Mentions: Neutrophil morphological polarity is maintained through a balance of ‘frontness’ and ‘backness’ signals which have been shown to be mediated by the Rho GTPases Rac/Cdc42 GTPases and RhoA, respectively [2]. The putative roles of the Rho GTPases and PAK in leading edge dynamics led us to hypothesize that PAKs may maintain neutrophil ‘frontness’ by modulating ‘backness’ during neutrophil polarization. To test this hypothesis, we assessed the effects of PAK inhibition on RhoA GTPase activation and localization using the pharmacological PAK inhibitor, PF3758309 [12], [15], [16], which inhibited the phosphorylation of PAK1/2 Thr423/402 (Fig. 2A and 2B) and PAK2 Ser20 (data not shown) in fMLP-stimulated neutrophils. While neutrophils developed a morphological polarity following fMLP stimulation, characterized by a significant increase in aspect ratio (a function of the largest cell diameter and the smallest diameter), PF3758309-treated cells underwent polarization in the absence of any stimulation (Fig. 2C). In vehicle-treated cells, fMLP-induced polarization was associated with an increase in the immunofluorescence of active RhoA-GTP (Fig. 2D and 2E) and a decrease in the colocalization of RhoA-GTP with actin (Fig. 2D and 2F), suggesting that fMLP induced active RhoA accumulation at the uropod. In contrast, PF3758309-treated cells displayed similar signatures of cell polarization in the absence of fMLP with a significantly higher level of active RhoA as compared to control cells (Fig. 2D–F). Stimulation of PAK-inhibited cells with fMLP resulted in a comparable level of active RhoA to fMLP-stimulated control cells (Fig. 2D–F). These results suggest that PAK contributes to neutrophil cytoskeletal dynamics under basal conditions by suppressing RhoA-GTP accumulation and relocalization.

Bottom Line: In this study, we characterized the role of p21-activated kinase (PAK) downstream of Rho GTPases in cytoskeletal remodeling and chemotactic processes of human neutrophils.We found that PAK activation occurred upon stimulation of neutrophils with f-Met-Leu-Phe (fMLP), and PAK accumulated at the actin-rich leading edge of stimulated neutrophils, suggesting a role for PAK in Rac-dependent actin remodeling.Treatment with the pharmacological PAK inhibitor, PF3758309, abrogated the integrity of RhoA-mediated actomyosin contractility and surface adhesion.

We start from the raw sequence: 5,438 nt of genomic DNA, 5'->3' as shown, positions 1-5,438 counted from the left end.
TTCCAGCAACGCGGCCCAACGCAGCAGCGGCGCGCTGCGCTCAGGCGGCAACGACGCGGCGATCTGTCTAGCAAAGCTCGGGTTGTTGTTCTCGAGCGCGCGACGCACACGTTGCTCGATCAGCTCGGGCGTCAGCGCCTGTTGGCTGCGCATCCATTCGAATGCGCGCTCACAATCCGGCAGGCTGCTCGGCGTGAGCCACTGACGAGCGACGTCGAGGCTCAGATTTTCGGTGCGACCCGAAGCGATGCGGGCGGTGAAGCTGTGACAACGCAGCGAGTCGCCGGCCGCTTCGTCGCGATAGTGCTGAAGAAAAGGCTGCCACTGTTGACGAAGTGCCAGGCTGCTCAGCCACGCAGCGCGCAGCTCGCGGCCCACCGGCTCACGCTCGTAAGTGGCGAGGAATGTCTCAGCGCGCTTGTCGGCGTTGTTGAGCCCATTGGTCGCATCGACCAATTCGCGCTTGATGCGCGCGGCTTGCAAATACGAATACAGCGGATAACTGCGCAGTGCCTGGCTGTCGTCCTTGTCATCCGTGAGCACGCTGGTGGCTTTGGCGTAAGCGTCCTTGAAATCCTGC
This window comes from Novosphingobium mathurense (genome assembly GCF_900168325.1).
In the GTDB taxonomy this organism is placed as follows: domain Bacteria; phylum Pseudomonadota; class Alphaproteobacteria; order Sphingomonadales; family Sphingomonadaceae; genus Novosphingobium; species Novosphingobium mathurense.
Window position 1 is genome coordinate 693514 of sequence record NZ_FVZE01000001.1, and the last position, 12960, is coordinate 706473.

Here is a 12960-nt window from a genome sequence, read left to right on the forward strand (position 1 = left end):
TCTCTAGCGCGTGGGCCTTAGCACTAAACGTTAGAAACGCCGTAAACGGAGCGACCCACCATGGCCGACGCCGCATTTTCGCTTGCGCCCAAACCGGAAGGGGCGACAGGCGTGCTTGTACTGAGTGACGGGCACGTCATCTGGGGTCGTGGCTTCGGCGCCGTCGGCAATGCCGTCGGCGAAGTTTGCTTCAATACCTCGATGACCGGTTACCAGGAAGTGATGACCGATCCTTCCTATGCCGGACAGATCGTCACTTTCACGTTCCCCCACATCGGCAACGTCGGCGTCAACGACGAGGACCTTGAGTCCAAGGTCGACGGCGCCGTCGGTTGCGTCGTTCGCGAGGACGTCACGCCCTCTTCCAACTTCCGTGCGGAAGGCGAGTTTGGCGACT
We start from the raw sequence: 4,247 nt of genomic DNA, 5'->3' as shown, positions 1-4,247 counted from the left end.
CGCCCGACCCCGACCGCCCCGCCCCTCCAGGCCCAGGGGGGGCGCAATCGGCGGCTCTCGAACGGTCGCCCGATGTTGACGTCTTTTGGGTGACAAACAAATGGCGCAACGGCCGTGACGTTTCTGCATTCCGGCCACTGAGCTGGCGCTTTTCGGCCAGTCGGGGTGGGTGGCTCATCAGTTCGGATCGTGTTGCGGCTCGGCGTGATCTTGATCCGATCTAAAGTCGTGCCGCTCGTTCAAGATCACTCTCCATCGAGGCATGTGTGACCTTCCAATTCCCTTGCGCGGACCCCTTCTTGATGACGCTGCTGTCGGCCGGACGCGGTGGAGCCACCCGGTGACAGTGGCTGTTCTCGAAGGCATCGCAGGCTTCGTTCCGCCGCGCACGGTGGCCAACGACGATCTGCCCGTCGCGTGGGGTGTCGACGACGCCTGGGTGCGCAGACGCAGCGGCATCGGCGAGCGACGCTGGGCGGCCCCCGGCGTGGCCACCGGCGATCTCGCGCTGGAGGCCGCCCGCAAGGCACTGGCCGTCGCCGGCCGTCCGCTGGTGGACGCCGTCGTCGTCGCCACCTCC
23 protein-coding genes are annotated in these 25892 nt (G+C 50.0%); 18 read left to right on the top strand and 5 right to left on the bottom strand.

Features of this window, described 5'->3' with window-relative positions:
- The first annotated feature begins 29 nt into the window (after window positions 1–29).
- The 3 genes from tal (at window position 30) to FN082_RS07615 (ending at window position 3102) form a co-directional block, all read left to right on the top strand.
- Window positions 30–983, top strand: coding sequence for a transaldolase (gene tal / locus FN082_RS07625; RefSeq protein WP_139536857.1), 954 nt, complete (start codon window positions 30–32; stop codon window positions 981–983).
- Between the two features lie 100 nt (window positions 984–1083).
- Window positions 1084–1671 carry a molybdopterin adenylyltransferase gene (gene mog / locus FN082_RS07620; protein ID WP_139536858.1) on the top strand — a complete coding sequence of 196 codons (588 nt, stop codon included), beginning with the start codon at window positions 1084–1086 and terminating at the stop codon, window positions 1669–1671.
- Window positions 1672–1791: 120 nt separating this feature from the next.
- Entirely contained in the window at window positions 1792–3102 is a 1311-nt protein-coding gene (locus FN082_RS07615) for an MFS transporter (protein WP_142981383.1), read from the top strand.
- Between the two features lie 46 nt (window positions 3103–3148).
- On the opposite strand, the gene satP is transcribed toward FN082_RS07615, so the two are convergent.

View Article: PubMed Central - PubMed

Affiliation: Department of Cell and Developmental Biology, Oregon Health and Science University, Portland, Oregon, United States of America.

ABSTRACT
Neutrophils serve as a first line of defense in innate immunity owing in part to their ability to rapidly migrate towards chemotactic factors derived from invading pathogens. As a migratory function, neutrophil chemotaxis is regulated by the Rho family of small GTPases. However, the mechanisms by which Rho GTPases orchestrate cytoskeletal dynamics in migrating neutrophils remain ill-defined. In this study, we characterized the role of p21-activated kinase (PAK) downstream of Rho GTPases in cytoskeletal remodeling and chemotactic processes of human neutrophils. We found that PAK activation occurred upon stimulation of neutrophils with f-Met-Leu-Phe (fMLP), and PAK accumulated at the actin-rich leading edge of stimulated neutrophils, suggesting a role for PAK in Rac-dependent actin remodeling. Treatment with the pharmacological PAK inhibitor, PF3758309, abrogated the integrity of RhoA-mediated actomyosin contractility and surface adhesion. Moreover, inhibition of PAK activity impaired neutrophil morphological polarization and directional migration under a gradient of fMLP, and was associated with dysregulated Ca(2+) signaling. These results suggest that PAK serves as an important effector of Rho-family GTPases in neutrophil cytoskeletal reorganization, and plays a key role in driving efficient directional migration of human neutrophils.

Show MeSH
Related in: MedlinePlus